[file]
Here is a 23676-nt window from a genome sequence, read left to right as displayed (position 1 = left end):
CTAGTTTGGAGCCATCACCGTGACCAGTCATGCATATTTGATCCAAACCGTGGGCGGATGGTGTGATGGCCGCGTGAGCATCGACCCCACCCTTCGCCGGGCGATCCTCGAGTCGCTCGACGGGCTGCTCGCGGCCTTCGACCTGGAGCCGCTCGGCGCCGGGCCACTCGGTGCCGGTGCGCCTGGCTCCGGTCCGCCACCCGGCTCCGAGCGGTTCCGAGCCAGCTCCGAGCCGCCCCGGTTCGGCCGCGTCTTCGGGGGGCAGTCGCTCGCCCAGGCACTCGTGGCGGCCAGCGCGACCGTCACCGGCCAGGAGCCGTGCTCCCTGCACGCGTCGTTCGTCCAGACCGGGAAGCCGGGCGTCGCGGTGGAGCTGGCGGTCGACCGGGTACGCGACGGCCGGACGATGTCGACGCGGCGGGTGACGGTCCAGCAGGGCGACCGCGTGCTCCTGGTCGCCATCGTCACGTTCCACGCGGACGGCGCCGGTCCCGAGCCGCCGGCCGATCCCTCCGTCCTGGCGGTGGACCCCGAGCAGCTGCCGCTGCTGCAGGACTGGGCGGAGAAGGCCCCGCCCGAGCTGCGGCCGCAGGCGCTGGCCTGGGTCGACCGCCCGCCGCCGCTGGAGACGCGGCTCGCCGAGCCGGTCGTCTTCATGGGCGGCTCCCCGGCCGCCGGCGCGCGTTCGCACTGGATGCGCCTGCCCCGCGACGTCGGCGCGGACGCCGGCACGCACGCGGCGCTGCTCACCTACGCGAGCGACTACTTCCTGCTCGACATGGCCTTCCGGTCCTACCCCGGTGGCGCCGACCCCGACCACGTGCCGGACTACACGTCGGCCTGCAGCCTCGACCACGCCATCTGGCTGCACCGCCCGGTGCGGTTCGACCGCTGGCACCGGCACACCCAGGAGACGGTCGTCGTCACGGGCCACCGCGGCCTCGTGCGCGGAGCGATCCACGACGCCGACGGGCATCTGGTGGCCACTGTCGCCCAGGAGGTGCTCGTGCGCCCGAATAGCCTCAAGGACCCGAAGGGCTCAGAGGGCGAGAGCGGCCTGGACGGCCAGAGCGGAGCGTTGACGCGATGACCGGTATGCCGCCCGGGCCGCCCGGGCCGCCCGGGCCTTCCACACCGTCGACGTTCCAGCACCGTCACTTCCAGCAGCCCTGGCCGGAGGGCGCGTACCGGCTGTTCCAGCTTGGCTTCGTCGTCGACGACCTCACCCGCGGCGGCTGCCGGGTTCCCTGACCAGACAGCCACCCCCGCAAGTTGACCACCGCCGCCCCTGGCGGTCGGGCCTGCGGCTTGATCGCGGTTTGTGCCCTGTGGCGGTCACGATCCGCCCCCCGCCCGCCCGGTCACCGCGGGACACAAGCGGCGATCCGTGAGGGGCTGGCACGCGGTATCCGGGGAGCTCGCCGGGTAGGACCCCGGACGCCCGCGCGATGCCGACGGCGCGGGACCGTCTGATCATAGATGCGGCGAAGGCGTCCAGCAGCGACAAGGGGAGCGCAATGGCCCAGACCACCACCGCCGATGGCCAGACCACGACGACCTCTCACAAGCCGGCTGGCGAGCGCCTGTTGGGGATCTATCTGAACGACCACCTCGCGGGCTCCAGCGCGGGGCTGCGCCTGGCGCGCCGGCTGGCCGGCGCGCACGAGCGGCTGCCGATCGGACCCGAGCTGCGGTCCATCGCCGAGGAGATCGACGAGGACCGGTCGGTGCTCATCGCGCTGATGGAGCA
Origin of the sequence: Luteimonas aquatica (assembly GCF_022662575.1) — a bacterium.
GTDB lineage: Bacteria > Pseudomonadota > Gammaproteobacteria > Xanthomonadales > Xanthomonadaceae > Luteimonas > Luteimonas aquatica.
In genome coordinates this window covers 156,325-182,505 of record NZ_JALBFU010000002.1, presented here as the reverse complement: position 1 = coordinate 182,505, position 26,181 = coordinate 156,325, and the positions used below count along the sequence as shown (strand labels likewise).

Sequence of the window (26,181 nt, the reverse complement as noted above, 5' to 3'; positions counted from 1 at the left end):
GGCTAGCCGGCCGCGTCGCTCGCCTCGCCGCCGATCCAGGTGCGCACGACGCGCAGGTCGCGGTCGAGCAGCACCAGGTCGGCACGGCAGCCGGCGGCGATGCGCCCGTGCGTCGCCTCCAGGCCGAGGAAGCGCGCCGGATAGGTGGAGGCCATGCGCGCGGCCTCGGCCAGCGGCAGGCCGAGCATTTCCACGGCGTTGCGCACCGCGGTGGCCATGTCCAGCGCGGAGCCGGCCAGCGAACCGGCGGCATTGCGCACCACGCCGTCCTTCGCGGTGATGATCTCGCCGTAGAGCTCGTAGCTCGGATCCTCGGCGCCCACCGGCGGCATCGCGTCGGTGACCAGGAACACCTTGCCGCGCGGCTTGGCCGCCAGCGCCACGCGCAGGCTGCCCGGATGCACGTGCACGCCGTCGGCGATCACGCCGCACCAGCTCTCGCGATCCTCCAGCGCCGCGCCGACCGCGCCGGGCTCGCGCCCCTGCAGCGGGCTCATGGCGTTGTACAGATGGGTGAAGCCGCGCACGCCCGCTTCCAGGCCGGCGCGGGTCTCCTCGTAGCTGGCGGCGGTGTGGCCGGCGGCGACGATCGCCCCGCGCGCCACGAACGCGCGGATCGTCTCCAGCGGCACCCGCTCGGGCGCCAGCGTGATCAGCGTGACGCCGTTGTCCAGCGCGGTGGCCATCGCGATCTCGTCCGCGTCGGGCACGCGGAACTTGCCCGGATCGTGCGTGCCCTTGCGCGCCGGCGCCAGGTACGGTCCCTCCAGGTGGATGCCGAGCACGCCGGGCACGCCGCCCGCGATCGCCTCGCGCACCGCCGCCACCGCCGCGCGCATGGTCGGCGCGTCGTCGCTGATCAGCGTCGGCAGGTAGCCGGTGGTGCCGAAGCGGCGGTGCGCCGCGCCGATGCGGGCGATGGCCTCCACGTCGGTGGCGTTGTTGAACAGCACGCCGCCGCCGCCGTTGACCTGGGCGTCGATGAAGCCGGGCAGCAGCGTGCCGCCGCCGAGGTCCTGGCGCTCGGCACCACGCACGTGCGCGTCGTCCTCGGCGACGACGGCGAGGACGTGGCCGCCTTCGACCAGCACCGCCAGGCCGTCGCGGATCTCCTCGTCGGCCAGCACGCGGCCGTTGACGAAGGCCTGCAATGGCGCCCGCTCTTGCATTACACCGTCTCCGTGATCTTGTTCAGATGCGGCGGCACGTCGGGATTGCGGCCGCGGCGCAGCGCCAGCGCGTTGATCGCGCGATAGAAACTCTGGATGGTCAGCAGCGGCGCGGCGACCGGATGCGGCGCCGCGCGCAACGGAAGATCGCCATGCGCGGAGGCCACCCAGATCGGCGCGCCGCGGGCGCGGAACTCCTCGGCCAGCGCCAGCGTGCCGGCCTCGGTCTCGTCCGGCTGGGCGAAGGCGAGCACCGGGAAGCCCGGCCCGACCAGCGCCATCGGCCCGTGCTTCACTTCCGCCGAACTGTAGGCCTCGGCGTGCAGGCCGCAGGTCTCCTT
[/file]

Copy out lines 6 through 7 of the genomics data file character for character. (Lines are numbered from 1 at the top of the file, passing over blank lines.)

Sequence of the window (26,181 nt, the reverse complement as noted above, 5' to 3'; positions counted from 1 at the left end):
GGCTAGCCGGCCGCGTCGCTCGCCTCGCCGCCGATCCAGGTGCGCACGACGCGCAGGTCGCGGTCGAGCAGCACCAGGTCGGCACGGCAGCCGGCGGCGATGCGCCCGTGCGTCGCCTCCAGGCCGAGGAAGCGCGCCGGATAGGTGGAGGCCATGCGCGCGGCCTCGGCCAGCGGCAGGCCGAGCATTTCCACGGCGTTGCGCACCGCGGTGGCCATGTCCAGCGCGGAGCCGGCCAGCGAACCGGCGGCATTGCGCACCACGCCGTCCTTCGCGGTGATGATCTCGCCGTAGAGCTCGTAGCTCGGATCCTCGGCGCCCACCGGCGGCATCGCGTCGGTGACCAGGAACACCTTGCCGCGCGGCTTGGCCGCCAGCGCCACGCGCAGGCTGCCCGGATGCACGTGCACGCCGTCGGCGATCACGCCGCACCAGCTCTCGCGATCCTCCAGCGCCGCGCCGACCGCGCCGGGCTCGCGCCCCTGCAGCGGGCTCATGGCGTTGTACAGATGGGTGAAGCCGCGCACGCCCGCTTCCAGGCCGGCGCGGGTCTCCTCGTAGCTGGCGGCGGTGTGGCCGGCGGCGACGATCGCCCCGCGCGCCACGAACGCGCGGATCGTCTCCAGCGGCACCCGCTCGGGCGCCAGCGTGATCAGCGTGACGCCGTTGTCCAGCGCGGTGGCCATCGCGATCTCGTCCGCGTCGGGCACGCGGAACTTGCCCGGATCGTGCGTGCCCTTGCGCGCCGGCGCCAGGTACGGTCCCTCCAGGTGGATGCCGAGCACGCCGGGCACGCCGCCCGCGATCGCCTCGCGCACCGCCGCCACCGCCGCGCGCATGGTCGGCGCGTCGTCGCTGATCAGCGTCGGCAGGTAGCCGGTGGTGCCGAAGCGGCGGTGCGCCGCGCCGATGCGGGCGATGGCCTCCACGTCGGTGGCGTTGTTGAACAGCACGCCGCCGCCGCCGTTGACCTGGGCGTCGATGAAGCCGGGCAGCAGCGTGCCGCCGCCGAGGTCCTGGCGCTCGGCACCACGCACGTGCGCGTCGTCCTCGGCGACGACGGCGAGGACGTGGCCGCCTTCGACCAGCACCGCCAGGCCGTCGCGGATCTCCTCGTCGGCCAGCACGCGGCCGTTGACGAAGGCCTGCAATGGCGCCCGCTCTTGCATTACACCGTCTCCGTGATCTTGTTCAGATGCGGCGGCACGTCGGGATTGCGGCCGCGGCGCAGCGCCAGCGCGTTGATCGCGCGATAGAAACTCTGGATGGTCAGCAGCGGCGCGGCGACCGGATGCGGCGCCGCGCGCAACGGAAGATCGCCATGCGCGGAGGCCACCCAGATCGGCGCGCCGCGGGCGCGGAACTCCTCGGCCAGCGCCAGCGTGCCGGCCTCGGTCTCGTCCGGCTGGGCGAAGGCGAGCACCGGGAAGCCCGGCCCGACCAGCGCCATCGGCCCGTGCTTCACTTCCGCCGAACTGTAGGCCTCGGCGTGCAGGCCGCAGGTCTCCTT